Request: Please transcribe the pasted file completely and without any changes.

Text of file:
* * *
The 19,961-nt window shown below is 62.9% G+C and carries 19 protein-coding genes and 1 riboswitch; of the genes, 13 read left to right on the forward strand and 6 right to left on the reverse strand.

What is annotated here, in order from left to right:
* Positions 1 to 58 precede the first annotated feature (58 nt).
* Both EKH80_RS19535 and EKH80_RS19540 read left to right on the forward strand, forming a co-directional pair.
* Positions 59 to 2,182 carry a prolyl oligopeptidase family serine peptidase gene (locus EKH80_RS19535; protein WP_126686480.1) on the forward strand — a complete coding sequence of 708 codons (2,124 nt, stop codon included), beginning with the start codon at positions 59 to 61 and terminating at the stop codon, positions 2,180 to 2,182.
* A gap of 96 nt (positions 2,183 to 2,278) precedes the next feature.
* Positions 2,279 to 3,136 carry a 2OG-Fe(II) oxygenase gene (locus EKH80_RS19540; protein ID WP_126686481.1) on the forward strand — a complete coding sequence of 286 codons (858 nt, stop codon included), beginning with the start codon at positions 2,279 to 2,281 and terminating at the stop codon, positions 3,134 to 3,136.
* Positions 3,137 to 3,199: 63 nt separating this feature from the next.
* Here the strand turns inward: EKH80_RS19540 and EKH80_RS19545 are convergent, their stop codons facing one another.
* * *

The 19,961-nt window shown below is 62.9% G+C and carries 19 protein-coding genes and 1 riboswitch; of the genes, 13 read left to right on the forward strand and 6 right to left on the reverse strand.

What is annotated here, in order from left to right:
* Positions 1 to 58 precede the first annotated feature (58 nt).
* Both EKH80_RS19535 and EKH80_RS19540 read left to right on the forward strand, forming a co-directional pair.
* Positions 59 to 2,182 carry a prolyl oligopeptidase family serine peptidase gene (locus EKH80_RS19535; protein WP_126686480.1) on the forward strand — a complete coding sequence of 708 codons (2,124 nt, stop codon included), beginning with the start codon at positions 59 to 61 and terminating at the stop codon, positions 2,180 to 2,182.
* A gap of 96 nt (positions 2,183 to 2,278) precedes the next feature.
* Positions 2,279 to 3,136 carry a 2OG-Fe(II) oxygenase gene (locus EKH80_RS19540; protein ID WP_126686481.1) on the forward strand — a complete coding sequence of 286 codons (858 nt, stop codon included), beginning with the start codon at positions 2,279 to 2,281 and terminating at the stop codon, positions 3,134 to 3,136.
* Positions 3,137 to 3,199: 63 nt separating this feature from the next.
* Here the strand turns inward: EKH80_RS19540 and EKH80_RS19545 are convergent, their stop codons facing one another.